After a good nights sleep and a standard breakfast consisting of some müsli, a pair of sandwiches and a glass of orange juice, I prepared Away once more to switch from a living quarter to a transport. Making sure that everything is in place and removing the webbing keeping the lazy bag closed, the bungies that holds slamming halyards in place and moving the potential spinnaker halyard to the base of the mast. After all that I make sure that all the lines and sheets are in order by stretching them out in the cockpit or dropping them down the companionway. She is ready.
I start the engine, go to the bow while thinking all steps through. Realize that I haven’t turned on the instruments, so I go back and down to the switch board where I turn them on, as well as the autopilot. As I get out into the cockpit once more I swing by the helm station and turns the displays on. As I’m there I turn on the engine as well as removing the bungie that holds the steering wheel centered, to avoid it to slam back and forth in any swell or current that might be. I head towards the bow once more, let the mind go through the steps once more while opening and fastening the chain locker lid. As I don’t find anything that I have forgotten I flip open the cover to both of the foot buttons to the windlass, stepping on the one pulling the anchor up. Ironically it is the only one marked with a direction, but it is pointing the wrong way. The chain rattles over the roller and within seconds the knot of the snubber line is close. The thing is that it is too big to go through the roller, so I have to lift it over the roller by hand. Then I push the button a little bit more to get the chain in further to untie the snubber line. Now the chain is free and I can pull up the anchor. As there is literally no wind it doesn’t take long, I don’t even need to wait for the chain to relax itself. The anchor is soon visible as it ascends from the bottom, and within seconds it is solidly in place on the bow. Away is once again free to go places.
Remembering yesterdays wind experience, I don’t trust the wind that I begin to feel as I leave the anchorage. I just keep on motoring with the intention of getting as far as I possibly can before I set my sails. My suspicions was true, as I got a few hundred meters out, the wind died down to pretty much nothing. I like when I can see that I have learned something. So I motor on for a few nautical miles, and as the wind starts to pick up, I turn Away into the wind and sets my main sail. The wind isn’t strong yet, it will most likely increase in the afternoon as usual, but it is sailable. Above all it is great to turn off the engine after having it running for nearly an hour.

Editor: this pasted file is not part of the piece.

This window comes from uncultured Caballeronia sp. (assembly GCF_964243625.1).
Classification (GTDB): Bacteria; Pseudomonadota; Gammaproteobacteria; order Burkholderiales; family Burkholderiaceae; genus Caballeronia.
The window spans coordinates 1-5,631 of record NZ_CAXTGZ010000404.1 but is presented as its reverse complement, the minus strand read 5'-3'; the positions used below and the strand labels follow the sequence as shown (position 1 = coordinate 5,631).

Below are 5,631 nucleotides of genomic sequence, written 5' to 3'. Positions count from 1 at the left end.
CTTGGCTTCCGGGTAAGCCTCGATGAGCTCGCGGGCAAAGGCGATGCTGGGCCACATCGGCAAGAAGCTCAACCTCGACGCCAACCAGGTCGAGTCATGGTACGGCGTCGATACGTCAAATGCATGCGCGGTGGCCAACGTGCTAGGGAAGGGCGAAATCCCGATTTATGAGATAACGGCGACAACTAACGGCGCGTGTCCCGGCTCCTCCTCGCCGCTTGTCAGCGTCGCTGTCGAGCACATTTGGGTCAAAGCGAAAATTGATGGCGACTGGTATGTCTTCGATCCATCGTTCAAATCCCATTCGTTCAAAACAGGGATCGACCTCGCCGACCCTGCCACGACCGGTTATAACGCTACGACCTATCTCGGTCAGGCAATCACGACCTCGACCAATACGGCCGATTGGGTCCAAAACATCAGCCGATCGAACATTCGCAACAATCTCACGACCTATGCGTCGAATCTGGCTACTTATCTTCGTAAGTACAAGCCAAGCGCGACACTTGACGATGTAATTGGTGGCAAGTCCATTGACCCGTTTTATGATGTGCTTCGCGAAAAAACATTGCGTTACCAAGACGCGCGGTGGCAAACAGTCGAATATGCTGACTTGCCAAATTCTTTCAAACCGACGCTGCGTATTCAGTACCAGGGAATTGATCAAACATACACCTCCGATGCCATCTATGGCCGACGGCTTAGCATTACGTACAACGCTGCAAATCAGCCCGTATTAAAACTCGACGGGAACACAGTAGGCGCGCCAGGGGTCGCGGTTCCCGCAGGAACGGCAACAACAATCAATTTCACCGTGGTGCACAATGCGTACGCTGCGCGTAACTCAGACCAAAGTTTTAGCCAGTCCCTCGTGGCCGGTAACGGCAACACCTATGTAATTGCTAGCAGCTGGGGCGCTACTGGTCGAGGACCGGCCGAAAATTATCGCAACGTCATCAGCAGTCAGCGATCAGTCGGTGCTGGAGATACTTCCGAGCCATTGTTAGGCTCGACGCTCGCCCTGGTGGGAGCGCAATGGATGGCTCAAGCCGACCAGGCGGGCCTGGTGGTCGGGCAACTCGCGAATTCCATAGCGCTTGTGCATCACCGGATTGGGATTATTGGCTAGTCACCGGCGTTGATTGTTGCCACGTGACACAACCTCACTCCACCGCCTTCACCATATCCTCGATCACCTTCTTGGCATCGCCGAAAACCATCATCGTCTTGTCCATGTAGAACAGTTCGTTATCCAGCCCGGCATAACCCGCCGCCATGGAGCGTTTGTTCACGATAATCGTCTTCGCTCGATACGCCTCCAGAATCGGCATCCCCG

The wind does pick up as expected, and I have a fantastic sail down to Sines. As I approach the anchorage I’m having the wind from the stirn on port side, I’m probably an hour out as I alter my course. The wind is now around twenty knots and is pushing Away up to speeds around nine knots, which is fine for me to handle. There is some waves that keeps me on my toes as they shift me around a bit, but the sails are bulging and I’m racing to the anchorage. As I go over a swell I hear a weird sound. I’m not sure what it was, but it didn’t sound too healthy. Broonk! There it was again, I was hoping it wasn’t the damaged keel that finally had decided to part from the boat. That would be bad. Broonk! Broonk! Broooooonk! Uhm… What? I looked on the starboard side of the boat, past the ballooning jib. Ah! A large freighter was heading straight for me. A quick sigh of relief it wasn’t the keel, and then I turned to starboard to let it pass.
I continue towards the spot where there were an opening marked on the charts, but I just couldn’t translate it to what I was seeing. There was a beach, but it couldn’t be it, could it? I was pointing straight at it. Maybe it was. It is some times hard to see the depth of things coming from afar, but as I got closer it was obvious. I winched in my headsail, and steered into the wind and dropped the mainsail.
As I motored through the opening I came into this wonderful little lagoon, with only a fine ripple on the surface and no swell at all.
Tonight I will sleep well.